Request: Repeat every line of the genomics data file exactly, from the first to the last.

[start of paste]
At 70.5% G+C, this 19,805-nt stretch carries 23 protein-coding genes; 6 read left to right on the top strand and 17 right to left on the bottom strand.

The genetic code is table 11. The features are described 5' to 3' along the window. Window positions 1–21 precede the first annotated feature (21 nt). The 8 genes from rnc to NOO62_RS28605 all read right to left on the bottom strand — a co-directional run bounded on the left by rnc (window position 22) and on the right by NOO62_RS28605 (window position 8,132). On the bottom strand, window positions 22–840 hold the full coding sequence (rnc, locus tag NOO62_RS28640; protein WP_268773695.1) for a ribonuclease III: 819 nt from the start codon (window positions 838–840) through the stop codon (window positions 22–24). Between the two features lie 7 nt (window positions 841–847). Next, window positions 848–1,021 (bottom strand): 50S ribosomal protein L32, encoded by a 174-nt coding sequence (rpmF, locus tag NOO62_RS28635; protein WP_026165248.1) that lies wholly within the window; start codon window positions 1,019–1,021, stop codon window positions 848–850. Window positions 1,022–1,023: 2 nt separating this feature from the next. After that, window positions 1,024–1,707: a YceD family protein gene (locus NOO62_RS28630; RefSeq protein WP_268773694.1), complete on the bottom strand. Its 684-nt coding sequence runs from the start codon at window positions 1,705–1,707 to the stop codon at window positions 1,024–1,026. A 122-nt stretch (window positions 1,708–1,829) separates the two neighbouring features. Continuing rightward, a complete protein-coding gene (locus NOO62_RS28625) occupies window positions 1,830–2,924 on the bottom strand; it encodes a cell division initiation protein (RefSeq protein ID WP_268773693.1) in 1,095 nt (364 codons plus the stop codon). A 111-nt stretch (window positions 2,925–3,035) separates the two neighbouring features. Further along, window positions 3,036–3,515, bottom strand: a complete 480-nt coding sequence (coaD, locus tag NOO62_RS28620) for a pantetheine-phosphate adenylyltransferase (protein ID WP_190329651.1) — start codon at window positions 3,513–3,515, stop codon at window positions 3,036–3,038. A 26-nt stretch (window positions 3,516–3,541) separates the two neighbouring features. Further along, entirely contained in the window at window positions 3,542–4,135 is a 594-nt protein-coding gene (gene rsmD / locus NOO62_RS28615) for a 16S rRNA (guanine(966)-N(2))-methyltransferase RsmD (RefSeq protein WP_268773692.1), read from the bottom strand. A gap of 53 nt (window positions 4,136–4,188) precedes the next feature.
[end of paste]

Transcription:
At 70.5% G+C, this 19,805-nt stretch carries 23 protein-coding genes; 6 read left to right on the top strand and 17 right to left on the bottom strand.

The genetic code is table 11. The features are described 5' to 3' along the window. Window positions 1–21 precede the first annotated feature (21 nt). The 8 genes from rnc to NOO62_RS28605 all read right to left on the bottom strand — a co-directional run bounded on the left by rnc (window position 22) and on the right by NOO62_RS28605 (window position 8,132). On the bottom strand, window positions 22–840 hold the full coding sequence (rnc, locus tag NOO62_RS28640; protein WP_268773695.1) for a ribonuclease III: 819 nt from the start codon (window positions 838–840) through the stop codon (window positions 22–24). Between the two features lie 7 nt (window positions 841–847). Next, window positions 848–1,021 (bottom strand): 50S ribosomal protein L32, encoded by a 174-nt coding sequence (rpmF, locus tag NOO62_RS28635; protein WP_026165248.1) that lies wholly within the window; start codon window positions 1,019–1,021, stop codon window positions 848–850. Window positions 1,022–1,023: 2 nt separating this feature from the next. After that, window positions 1,024–1,707: a YceD family protein gene (locus NOO62_RS28630; RefSeq protein WP_268773694.1), complete on the bottom strand. Its 684-nt coding sequence runs from the start codon at window positions 1,705–1,707 to the stop codon at window positions 1,024–1,026. A 122-nt stretch (window positions 1,708–1,829) separates the two neighbouring features. Continuing rightward, a complete protein-coding gene (locus NOO62_RS28625) occupies window positions 1,830–2,924 on the bottom strand; it encodes a cell division initiation protein (RefSeq protein ID WP_268773693.1) in 1,095 nt (364 codons plus the stop codon). A 111-nt stretch (window positions 2,925–3,035) separates the two neighbouring features. Further along, window positions 3,036–3,515, bottom strand: a complete 480-nt coding sequence (coaD, locus tag NOO62_RS28620) for a pantetheine-phosphate adenylyltransferase (protein ID WP_190329651.1) — start codon at window positions 3,513–3,515, stop codon at window positions 3,036–3,038. A 26-nt stretch (window positions 3,516–3,541) separates the two neighbouring features. Further along, entirely contained in the window at window positions 3,542–4,135 is a 594-nt protein-coding gene (gene rsmD / locus NOO62_RS28615) for a 16S rRNA (guanine(966)-N(2))-methyltransferase RsmD (RefSeq protein WP_268773692.1), read from the bottom strand. A gap of 53 nt (window positions 4,136–4,188) precedes the next feature.